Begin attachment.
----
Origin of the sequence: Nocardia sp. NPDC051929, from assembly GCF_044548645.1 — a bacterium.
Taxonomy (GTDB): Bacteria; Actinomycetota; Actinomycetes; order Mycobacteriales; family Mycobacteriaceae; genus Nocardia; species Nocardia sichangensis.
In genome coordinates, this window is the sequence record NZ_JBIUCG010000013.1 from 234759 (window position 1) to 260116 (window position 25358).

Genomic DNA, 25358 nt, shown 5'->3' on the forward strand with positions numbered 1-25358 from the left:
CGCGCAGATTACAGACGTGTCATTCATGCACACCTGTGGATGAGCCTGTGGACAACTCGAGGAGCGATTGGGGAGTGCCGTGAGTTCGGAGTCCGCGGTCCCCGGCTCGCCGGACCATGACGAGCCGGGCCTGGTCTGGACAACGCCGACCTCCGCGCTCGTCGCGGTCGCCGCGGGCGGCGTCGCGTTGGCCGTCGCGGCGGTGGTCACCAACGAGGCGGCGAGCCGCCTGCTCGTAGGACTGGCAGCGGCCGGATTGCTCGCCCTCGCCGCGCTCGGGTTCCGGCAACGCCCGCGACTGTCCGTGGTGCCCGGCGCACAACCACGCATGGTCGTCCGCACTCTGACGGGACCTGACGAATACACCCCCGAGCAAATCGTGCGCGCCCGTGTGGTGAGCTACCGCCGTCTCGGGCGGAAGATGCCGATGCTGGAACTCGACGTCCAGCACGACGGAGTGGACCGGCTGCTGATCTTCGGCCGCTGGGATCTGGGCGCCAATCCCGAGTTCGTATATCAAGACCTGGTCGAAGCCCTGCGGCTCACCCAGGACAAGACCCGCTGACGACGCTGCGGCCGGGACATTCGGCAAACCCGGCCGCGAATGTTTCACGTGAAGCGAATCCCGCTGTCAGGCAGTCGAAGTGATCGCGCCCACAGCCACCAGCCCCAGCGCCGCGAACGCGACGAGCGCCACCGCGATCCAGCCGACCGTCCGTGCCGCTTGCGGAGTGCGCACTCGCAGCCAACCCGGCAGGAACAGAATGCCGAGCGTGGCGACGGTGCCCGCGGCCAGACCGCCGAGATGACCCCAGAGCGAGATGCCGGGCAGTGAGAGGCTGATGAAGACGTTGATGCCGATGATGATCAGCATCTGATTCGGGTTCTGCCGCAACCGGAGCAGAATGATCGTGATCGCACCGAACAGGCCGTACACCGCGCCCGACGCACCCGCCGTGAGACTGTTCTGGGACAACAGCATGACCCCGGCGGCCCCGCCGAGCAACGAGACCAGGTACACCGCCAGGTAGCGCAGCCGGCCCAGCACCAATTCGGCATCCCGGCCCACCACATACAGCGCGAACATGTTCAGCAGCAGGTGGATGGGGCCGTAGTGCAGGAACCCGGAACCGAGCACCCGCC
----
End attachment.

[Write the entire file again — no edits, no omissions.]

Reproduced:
Origin of the sequence: Nocardia sp. NPDC051929, from assembly GCF_044548645.1 — a bacterium.
Taxonomy (GTDB): Bacteria; Actinomycetota; Actinomycetes; order Mycobacteriales; family Mycobacteriaceae; genus Nocardia; species Nocardia sichangensis.
In genome coordinates, this window is the sequence record NZ_JBIUCG010000013.1 from 234759 (window position 1) to 260116 (window position 25358).

Genomic DNA, 25358 nt, shown 5'->3' on the forward strand with positions numbered 1-25358 from the left:
CGCGCAGATTACAGACGTGTCATTCATGCACACCTGTGGATGAGCCTGTGGACAACTCGAGGAGCGATTGGGGAGTGCCGTGAGTTCGGAGTCCGCGGTCCCCGGCTCGCCGGACCATGACGAGCCGGGCCTGGTCTGGACAACGCCGACCTCCGCGCTCGTCGCGGTCGCCGCGGGCGGCGTCGCGTTGGCCGTCGCGGCGGTGGTCACCAACGAGGCGGCGAGCCGCCTGCTCGTAGGACTGGCAGCGGCCGGATTGCTCGCCCTCGCCGCGCTCGGGTTCCGGCAACGCCCGCGACTGTCCGTGGTGCCCGGCGCACAACCACGCATGGTCGTCCGCACTCTGACGGGACCTGACGAATACACCCCCGAGCAAATCGTGCGCGCCCGTGTGGTGAGCTACCGCCGTCTCGGGCGGAAGATGCCGATGCTGGAACTCGACGTCCAGCACGACGGAGTGGACCGGCTGCTGATCTTCGGCCGCTGGGATCTGGGCGCCAATCCCGAGTTCGTATATCAAGACCTGGTCGAAGCCCTGCGGCTCACCCAGGACAAGACCCGCTGACGACGCTGCGGCCGGGACATTCGGCAAACCCGGCCGCGAATGTTTCACGTGAAGCGAATCCCGCTGTCAGGCAGTCGAAGTGATCGCGCCCACAGCCACCAGCCCCAGCGCCGCGAACGCGACGAGCGCCACCGCGATCCAGCCGACCGTCCGTGCCGCTTGCGGAGTGCGCACTCGCAGCCAACCCGGCAGGAACAGAATGCCGAGCGTGGCGACGGTGCCCGCGGCCAGACCGCCGAGATGACCCCAGAGCGAGATGCCGGGCAGTGAGAGGCTGATGAAGACGTTGATGCCGATGATGATCAGCATCTGATTCGGGTTCTGCCGCAACCGGAGCAGAATGATCGTGATCGCACCGAACAGGCCGTACACCGCGCCCGACGCACCCGCCGTGAGACTGTTCTGGGACAACAGCATGACCCCGGCGGCCCCGCCGAGCAACGAGACCAGGTACACCGCCAGGTAGCGCAGCCGGCCCAGCACCAATTCGGCATCCCGGCCCACCACATACAGCGCGAACATGTTCAGCAGCAGGTGGATGGGGCCGTAGTGCAGGAACCCGGAACCGAGCACCCGCC